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Environmental Taxes in Spain: A Missed Opportunity

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Abstract

In this chapter we describe and assess the Spanish experience with environmental taxes in the last several decades, and formulate several suggestions for future developments in this area of tax reform. We first deal with the theoretical and policy contexts for environmental taxes and the so-called green tax reforms, to proceed with an enumeration of actions by the different levels of government in Spain . We show how the central and local governments' stand has not been favorable to the use of these tax instruments due to political beliefs and legal constraints, which have led to a poor energy and environmental performance in comparative European terms. At the same time, the lack of interest of central and local governments in such taxes has fostered an intense regional design and implementation in this field, mainly on emissions to air and waters. These applications share positive and negative aspects, as they contribute to internalize negative environmental effects, but often do so in an inefficient way with a clear revenue-raising component. We conclude that a serious and comprehensive use of environmental taxes in Spain should take into account optimal jurisdictional allocation and the presence of new regulatory approaches in environmental policies, with a focus on some specific fields such as waste, transport and tourism.

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File URL: http://icepp.gsu.edu/sites/default/files/documents/icepp/wp/ispwp0609.pdf
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Bibliographic Info

Paper provided by International Center for Public Policy, Andrew Young School of Policy Studies, Georgia State University in its series International Center for Public Policy Working Paper Series, at AYSPS, GSU with number paper0609.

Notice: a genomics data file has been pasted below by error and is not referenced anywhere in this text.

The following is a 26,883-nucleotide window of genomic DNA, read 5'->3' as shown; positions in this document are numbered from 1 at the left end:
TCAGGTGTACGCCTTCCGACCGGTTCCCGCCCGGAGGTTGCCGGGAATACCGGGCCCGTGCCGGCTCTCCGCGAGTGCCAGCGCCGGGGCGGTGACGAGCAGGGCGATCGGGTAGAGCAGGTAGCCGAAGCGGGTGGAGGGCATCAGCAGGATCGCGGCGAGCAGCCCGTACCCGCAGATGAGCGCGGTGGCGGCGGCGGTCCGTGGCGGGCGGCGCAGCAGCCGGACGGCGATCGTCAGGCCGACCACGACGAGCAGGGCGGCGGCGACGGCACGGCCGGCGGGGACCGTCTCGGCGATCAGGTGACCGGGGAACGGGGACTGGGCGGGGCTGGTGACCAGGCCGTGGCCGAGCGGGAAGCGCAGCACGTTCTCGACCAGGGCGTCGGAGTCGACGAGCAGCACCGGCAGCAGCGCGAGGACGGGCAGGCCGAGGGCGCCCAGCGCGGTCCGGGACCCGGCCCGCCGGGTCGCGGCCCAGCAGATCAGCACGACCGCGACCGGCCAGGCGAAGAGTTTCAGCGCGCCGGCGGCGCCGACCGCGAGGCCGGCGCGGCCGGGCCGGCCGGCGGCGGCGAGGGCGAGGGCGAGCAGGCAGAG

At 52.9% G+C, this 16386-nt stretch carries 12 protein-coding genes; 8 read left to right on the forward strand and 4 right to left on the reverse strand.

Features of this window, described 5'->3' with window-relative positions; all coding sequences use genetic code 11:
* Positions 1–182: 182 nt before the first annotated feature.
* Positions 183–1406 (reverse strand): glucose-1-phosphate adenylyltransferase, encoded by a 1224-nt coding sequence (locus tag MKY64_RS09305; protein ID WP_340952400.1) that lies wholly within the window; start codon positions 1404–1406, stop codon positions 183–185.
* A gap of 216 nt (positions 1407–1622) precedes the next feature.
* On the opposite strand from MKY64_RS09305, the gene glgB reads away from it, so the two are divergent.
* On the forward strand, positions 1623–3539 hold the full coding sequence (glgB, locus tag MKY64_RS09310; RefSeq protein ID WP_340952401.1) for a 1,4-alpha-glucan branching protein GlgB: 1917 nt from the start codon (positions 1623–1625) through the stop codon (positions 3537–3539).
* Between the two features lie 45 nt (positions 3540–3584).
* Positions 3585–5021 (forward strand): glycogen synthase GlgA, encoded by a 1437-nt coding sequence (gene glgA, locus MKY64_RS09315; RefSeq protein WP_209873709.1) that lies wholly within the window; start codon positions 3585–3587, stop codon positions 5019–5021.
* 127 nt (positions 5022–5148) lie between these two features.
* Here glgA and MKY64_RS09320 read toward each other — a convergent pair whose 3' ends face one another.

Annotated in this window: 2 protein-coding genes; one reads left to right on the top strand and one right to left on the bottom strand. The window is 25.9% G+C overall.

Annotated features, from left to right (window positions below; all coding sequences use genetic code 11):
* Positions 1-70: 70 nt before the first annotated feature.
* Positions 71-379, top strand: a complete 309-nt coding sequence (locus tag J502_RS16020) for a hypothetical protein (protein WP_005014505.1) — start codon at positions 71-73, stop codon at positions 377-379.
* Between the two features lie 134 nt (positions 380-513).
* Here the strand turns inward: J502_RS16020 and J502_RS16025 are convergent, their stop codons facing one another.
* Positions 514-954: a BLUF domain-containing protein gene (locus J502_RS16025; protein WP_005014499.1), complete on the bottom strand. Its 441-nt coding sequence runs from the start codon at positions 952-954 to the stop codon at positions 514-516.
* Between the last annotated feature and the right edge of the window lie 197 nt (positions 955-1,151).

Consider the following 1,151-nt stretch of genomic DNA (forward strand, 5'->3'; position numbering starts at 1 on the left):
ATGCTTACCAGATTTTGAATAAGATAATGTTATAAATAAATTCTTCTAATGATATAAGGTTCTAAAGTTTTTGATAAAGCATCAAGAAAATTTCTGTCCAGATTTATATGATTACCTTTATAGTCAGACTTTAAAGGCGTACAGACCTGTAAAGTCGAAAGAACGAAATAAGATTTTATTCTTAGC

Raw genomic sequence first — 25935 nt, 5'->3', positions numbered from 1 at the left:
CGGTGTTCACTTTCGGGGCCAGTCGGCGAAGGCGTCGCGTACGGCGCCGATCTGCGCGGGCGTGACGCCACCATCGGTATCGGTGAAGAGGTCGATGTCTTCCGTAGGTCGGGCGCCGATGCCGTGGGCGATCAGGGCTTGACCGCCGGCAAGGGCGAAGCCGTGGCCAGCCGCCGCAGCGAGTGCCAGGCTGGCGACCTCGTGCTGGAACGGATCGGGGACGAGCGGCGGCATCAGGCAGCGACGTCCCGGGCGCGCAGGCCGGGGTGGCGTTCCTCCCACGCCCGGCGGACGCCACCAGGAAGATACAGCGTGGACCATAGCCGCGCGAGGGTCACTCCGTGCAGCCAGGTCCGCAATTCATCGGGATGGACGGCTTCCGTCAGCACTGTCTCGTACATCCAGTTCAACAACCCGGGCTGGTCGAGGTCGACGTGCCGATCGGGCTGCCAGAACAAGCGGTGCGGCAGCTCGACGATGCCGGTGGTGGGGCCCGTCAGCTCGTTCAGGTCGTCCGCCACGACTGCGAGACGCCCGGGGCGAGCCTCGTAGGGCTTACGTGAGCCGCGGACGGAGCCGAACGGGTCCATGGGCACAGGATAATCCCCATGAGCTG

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Length: 28 pages
Date of creation: 01 Jan 2006
Date of revision:
Handle: RePEc:ays:ispwps:paper0609

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Keywords: Environmental Taxes; Spain; Tax reform. environmental policies;

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References

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  1. Labandeira-Villot, Xavier, 1996. "Market instruments and the control of acid rain damage : Effects of a sulphur tax on the Spanish electricity generating industry," Energy Policy, Elsevier, vol. 24(9), pages 841-854, September.
  2. Bovenberg, A. Lans & Goulder, Lawrence H., 2002. "Environmental taxation and regulation," Handbook of Public Economics, in: A. J. Auerbach & M. Feldstein (ed.), Handbook of Public Economics, edition 1, volume 3, chapter 23, pages 1471-1545 Elsevier.
  3. Xavier Labandeira & José M. Labeaga, 1999. "Combining input-output analysis and micro-simulation to assess the effects of carbon taxation on Spanish households," Fiscal Studies, Institute for Fiscal Studies, vol. 20(3), pages 305-320, September.
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Cited by:
  1. David Heres & Steffen Kallbekken & Ibon Galarraga, 2013. "Understanding Public Support for Externality-Correcting Taxes and Subsidies: A Lab Experiment," Working Papers 2013-04, BC3.
  2. Carmina Ordóñez de Haro & Carlos Rivas Sánchez, 2009. "Tributación medioambiental: La experiencia andaluza," Revista de Estudios Regionales, Universidades Públicas de Andalucía, vol. 4, pages 271-288.
  3. Xavier Labandeira & Alberto Gago & Fidel Picos & Miguel Rodríguez, 2006. "Taxing Tourism in Spain: Results and Recommendations," Working Papers 2006.40, Fondazione Eni Enrico Mattei.
  4. María Gómez-Rúa, 2013. "Sharing a polluted river through environmental taxes," SERIEs, Spanish Economic Association, vol. 4(2), pages 137-153, June.
  5. María Gómez-Rúa, 2012. "Sharing a polluted river network through environmental taxes," Economics Bulletin, AccessEcon, vol. 32(1), pages 992-1000.

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